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Thank you, Sam.  I agree.

On Sat, Jul 27, 2019 at 1:30 PM S. E. Anderson <[log in to unmask]>
wrote:

> "Conventional" Eurocentric astronomers must now think of alternative ways
> to observe outerspace with greater precision and scope. They already have a
> vast array of telescopes in outerspace (with even larger one planned). They
> can also improve on the sensitivity of already existing Earth-based
> telescopes. Bigger is not always better.
>
> But, follow the capitalist money and you'll see that this giant telescope
> has the potential of financially benefiting capitalist tech companies: the
> big materials and electronics industries
>
> SftP should support the indigenous people of Hawaii and protect Mauna Kea
> from the construction of the Thirty Meter Telescope.
>
> In Struggle,
>
> Sam Anderson
>
>
> kqkqqkqkqkkqqkkqqkqkqkqkqkqkqkqkqkkqqkqk
>
> -----Original Message-----
> From: Phil Gasper
> Sent: Jul 25, 2019 4:39 PM
> To: [log in to unmask]
> Subject: More Than a Fight for the Heavens
>
>
> https://www.insidehighered.com/news/2019/07/25/u-hawaii-pursues-controversial-thirty-meter-telescope-mauna-kea-and-leading
> More Than a Fight for the Heavens
>
> U of Hawaii is in conflict with itself as it pursues the controversial
> Thirty Meter Telescope on Mauna Kea while also being a leading indigenous
> institution.
> By Colleen Flaherty
> <https://www.insidehighered.com/users/colleen-flaherty>
> July 25, 2019
> 9 Comments
> <https://www.insidehighered.com/news/2019/07/25/u-hawaii-pursues-controversial-thirty-meter-telescope-mauna-kea-and-leading#disqus_thread>
>
>
> <https://www.insidehighered.com/sites/default/server_files/media/Screen%20Shot%202019-07-24%20at%203.30.32%20PM.png>
> Twitter
> Protesters on Mauna Kea
>
> Protests against the U.S. military’s bombing of the uninhabited but sacred
> Hawaiian island Kaho’olawe in the late 1970s led to a Hawaiian renaissance.
> And the University of Hawaii system has played a role in that movement,
> offering programs in Hawaiian language and Hawaiian studies and otherwise
> supporting Native Hawaiians and their culture.
>
> Now Hawaiians are again occupying a sacred space as part of a larger
> cultural effort, at the foot of a dormant 14,000-foot volcano, Mauna Kea,
> on the Big Island. Protesters have been camped out there for week, halting
> the long-delayed construction of the $1.4 billion Thirty Meter Telescope.
>
> But this time, the university’s path forward is less obvious, as faculty
> members and students are divided on the project.
>
> “We strive to be one of the leading indigenous universities in the
> country, and many of the most ardent opponents of TMT have been faculty and
> students, so this has been extremely challenging for us,” said Dan
> Meisenzahl, university spokesperson. “Higher education is about the pursuit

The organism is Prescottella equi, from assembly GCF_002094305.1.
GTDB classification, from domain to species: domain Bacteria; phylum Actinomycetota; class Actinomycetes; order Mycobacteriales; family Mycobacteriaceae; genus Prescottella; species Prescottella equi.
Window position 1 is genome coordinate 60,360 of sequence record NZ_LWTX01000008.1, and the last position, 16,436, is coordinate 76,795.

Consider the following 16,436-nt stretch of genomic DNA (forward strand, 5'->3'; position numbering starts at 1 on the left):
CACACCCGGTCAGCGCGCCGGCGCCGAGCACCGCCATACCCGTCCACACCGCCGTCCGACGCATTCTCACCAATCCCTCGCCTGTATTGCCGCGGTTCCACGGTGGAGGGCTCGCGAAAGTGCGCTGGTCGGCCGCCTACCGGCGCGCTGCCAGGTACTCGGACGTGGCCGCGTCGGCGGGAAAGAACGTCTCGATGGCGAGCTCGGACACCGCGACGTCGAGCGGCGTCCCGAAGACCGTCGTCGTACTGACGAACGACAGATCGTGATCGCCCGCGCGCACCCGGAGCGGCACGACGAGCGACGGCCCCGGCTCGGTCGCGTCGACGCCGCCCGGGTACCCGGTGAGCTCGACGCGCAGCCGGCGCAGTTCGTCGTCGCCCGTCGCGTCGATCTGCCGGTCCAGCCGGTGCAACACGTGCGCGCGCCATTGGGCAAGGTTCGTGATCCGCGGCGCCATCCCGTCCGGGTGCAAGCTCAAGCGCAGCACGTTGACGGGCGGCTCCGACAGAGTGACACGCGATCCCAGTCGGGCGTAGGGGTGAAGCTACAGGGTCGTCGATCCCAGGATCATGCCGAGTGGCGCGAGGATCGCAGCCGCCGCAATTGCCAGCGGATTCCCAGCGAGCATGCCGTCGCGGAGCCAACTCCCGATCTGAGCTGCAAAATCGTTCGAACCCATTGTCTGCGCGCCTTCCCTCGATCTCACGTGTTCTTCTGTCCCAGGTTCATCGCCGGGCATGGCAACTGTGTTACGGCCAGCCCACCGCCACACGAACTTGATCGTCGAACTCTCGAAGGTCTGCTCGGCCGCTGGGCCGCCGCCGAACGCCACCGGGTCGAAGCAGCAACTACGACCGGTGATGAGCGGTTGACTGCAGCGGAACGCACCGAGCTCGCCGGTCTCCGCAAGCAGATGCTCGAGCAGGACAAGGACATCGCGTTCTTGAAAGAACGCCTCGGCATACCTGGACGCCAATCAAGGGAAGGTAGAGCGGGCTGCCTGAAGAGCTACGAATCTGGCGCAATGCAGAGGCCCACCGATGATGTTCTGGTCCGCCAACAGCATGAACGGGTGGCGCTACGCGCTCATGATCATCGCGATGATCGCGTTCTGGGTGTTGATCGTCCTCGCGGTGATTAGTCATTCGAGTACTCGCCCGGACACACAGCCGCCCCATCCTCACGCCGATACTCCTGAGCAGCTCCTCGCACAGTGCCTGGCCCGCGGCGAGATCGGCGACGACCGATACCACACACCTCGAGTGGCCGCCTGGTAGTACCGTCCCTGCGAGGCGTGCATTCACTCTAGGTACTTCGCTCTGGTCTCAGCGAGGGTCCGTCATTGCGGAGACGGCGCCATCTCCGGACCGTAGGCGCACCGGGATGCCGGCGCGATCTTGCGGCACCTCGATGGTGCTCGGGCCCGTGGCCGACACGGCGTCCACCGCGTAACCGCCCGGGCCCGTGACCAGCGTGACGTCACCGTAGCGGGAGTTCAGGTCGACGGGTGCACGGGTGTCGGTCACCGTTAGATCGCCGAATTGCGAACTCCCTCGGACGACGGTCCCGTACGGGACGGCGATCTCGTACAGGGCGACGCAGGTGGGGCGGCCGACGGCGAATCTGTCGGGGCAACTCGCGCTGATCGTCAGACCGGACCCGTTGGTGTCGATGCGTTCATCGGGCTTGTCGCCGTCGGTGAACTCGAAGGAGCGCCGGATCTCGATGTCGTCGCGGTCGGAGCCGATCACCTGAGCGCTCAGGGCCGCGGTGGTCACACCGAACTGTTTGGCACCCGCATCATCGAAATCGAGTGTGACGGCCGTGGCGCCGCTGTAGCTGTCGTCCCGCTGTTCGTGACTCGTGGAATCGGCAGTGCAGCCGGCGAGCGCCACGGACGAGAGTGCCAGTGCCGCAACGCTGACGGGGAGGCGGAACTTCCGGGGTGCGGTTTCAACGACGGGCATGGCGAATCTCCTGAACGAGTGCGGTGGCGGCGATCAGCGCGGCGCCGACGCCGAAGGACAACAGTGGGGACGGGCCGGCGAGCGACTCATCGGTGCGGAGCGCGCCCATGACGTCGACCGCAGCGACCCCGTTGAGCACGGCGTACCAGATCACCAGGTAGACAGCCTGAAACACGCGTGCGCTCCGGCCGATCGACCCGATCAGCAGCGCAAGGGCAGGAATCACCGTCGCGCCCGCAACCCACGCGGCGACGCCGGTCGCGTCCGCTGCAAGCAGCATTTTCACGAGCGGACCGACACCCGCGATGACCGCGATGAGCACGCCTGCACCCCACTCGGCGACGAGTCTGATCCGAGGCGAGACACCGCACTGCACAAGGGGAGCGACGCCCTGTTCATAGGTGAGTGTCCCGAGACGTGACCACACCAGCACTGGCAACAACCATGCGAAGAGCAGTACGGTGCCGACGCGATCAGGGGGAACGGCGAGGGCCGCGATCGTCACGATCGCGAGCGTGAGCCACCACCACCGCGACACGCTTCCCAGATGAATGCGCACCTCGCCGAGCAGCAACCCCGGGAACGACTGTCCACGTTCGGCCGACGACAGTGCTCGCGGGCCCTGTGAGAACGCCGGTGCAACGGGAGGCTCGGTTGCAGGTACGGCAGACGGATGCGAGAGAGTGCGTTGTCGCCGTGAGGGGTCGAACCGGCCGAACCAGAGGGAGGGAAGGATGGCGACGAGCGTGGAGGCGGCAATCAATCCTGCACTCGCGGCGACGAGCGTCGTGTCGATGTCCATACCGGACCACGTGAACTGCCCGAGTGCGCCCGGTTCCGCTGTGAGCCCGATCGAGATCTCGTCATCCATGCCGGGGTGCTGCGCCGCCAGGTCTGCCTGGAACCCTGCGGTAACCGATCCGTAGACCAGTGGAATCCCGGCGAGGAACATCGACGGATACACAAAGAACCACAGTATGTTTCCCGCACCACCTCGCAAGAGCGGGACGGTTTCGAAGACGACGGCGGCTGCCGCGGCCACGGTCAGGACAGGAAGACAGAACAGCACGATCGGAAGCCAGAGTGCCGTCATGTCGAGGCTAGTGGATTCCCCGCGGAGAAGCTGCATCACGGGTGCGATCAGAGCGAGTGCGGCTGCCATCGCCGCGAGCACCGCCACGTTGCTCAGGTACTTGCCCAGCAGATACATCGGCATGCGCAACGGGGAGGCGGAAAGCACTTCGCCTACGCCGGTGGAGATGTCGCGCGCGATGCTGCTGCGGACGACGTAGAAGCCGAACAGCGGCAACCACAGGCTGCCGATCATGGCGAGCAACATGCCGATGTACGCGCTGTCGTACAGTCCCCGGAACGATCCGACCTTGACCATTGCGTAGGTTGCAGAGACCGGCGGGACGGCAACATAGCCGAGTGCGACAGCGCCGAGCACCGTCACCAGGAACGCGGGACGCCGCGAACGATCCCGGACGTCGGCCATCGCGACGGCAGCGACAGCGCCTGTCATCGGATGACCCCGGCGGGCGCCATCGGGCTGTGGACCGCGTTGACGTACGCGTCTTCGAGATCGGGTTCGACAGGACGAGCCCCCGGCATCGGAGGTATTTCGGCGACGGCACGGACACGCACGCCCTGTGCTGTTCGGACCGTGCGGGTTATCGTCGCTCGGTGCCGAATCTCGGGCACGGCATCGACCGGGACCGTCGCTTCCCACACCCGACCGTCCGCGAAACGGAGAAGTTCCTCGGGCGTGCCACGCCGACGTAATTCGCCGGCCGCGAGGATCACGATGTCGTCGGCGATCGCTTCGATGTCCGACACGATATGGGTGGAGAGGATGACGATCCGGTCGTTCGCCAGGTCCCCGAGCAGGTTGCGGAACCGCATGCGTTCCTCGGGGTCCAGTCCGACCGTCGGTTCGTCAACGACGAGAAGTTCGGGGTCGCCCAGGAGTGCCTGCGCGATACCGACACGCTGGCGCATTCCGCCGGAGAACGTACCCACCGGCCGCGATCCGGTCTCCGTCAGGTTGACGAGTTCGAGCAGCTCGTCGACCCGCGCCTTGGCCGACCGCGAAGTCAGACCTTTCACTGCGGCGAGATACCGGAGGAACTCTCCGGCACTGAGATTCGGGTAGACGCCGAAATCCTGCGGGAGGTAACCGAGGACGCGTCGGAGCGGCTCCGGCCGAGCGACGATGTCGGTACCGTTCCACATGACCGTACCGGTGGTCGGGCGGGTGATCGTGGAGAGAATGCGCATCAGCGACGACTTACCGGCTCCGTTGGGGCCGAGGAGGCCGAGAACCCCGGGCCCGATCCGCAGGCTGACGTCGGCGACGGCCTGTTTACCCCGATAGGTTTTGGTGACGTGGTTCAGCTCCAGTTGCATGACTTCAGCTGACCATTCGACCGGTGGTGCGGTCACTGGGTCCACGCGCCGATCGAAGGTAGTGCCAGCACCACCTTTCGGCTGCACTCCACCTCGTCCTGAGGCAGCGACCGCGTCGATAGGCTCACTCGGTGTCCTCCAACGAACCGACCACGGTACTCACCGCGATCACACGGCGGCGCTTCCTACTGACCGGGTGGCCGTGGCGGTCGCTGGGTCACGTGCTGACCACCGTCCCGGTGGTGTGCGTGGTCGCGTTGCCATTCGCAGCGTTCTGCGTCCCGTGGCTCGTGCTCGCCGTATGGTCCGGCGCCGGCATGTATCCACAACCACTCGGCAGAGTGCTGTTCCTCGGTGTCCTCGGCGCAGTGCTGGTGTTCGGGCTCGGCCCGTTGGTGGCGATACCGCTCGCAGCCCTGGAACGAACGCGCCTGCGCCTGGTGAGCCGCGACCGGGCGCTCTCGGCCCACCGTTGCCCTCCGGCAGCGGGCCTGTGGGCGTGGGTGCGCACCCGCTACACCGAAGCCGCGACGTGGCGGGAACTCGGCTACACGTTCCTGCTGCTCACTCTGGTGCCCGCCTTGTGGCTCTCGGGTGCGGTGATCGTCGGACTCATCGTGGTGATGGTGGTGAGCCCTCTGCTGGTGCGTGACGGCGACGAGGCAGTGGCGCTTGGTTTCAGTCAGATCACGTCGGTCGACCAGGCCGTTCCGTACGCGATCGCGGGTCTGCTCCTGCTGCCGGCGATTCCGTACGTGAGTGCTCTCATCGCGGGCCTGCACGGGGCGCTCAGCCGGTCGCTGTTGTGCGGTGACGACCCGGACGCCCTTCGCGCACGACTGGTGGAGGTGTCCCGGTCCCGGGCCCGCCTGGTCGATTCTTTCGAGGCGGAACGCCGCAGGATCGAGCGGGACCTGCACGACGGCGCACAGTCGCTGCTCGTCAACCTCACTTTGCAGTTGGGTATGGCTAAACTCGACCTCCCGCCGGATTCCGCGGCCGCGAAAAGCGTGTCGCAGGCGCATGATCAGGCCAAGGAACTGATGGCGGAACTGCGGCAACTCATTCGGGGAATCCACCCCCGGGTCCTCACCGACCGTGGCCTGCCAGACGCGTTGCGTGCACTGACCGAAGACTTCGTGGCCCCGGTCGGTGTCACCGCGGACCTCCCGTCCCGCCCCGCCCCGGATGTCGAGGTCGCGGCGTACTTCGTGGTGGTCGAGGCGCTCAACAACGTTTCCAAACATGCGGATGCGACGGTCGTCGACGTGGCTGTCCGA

> of knowledge, and this would be an amazing tool for advancement in the
> field of astronomy.”
>
> That said, “again, we’re committed to be one of the leading indigenous
> universities in the country,” he added. “I really don’t know what’s going
> to happen.”
>
> Among the planned telescope's longtime opponents is Jonathan Osorio, dean
> of the Hawaiʻinuiākea School of Hawaiian Knowledge at Hawaii, and a native
> islander who was born in Mauna Kea’s “malu,” or shadow-protection area.
> Osorio said this week that he and fellow protesters “do not object to
> telescopes. We object to them on Mauna Kea, and we have 13 of them on our
> mountain anyway. That is enough.”
>
> *To the Mountaintop *
>
> After a decade of legal challenges, plans for the telescope on Hawaii’s
> Big Island were supposed to proceed to actual construction this month. But
> many Native Hawaiians and their allies moved the fight against the
> telescope from the courts to the streets -- namely Mauna Kea's access road.
>
> The protesters' roadblock has the project at a standstill. There have been
> arrests but it's unclear if anyone in Hawaii has the will to force everyone
> to leave. The latest official statement
> <http://www.maunakeaandtmt.org/governors-office-joint-news-release-thirty-meter-telescope-set-to-start-construction/>from
> the telescope came on July 10, when Hawaii governor David Ige, a Democrat,
> and the Thirty Meter Telescope International Observatory announced that
> construction would start five days later.
>
> “After being given all the necessary clearances by the State of Hawaii and
> respectfully reaching out to the community, we are ready to begin work on
> this important and historic project,” Henry Yang, chair of the
> observatory’s Board of Governors, said at the time. “We have learned much
> over the last 10-plus years on the unique importance of Mauna Kea to all,
> and we remain committed to being good stewards on the mountain and
> inclusive of the Hawaiian community.”
>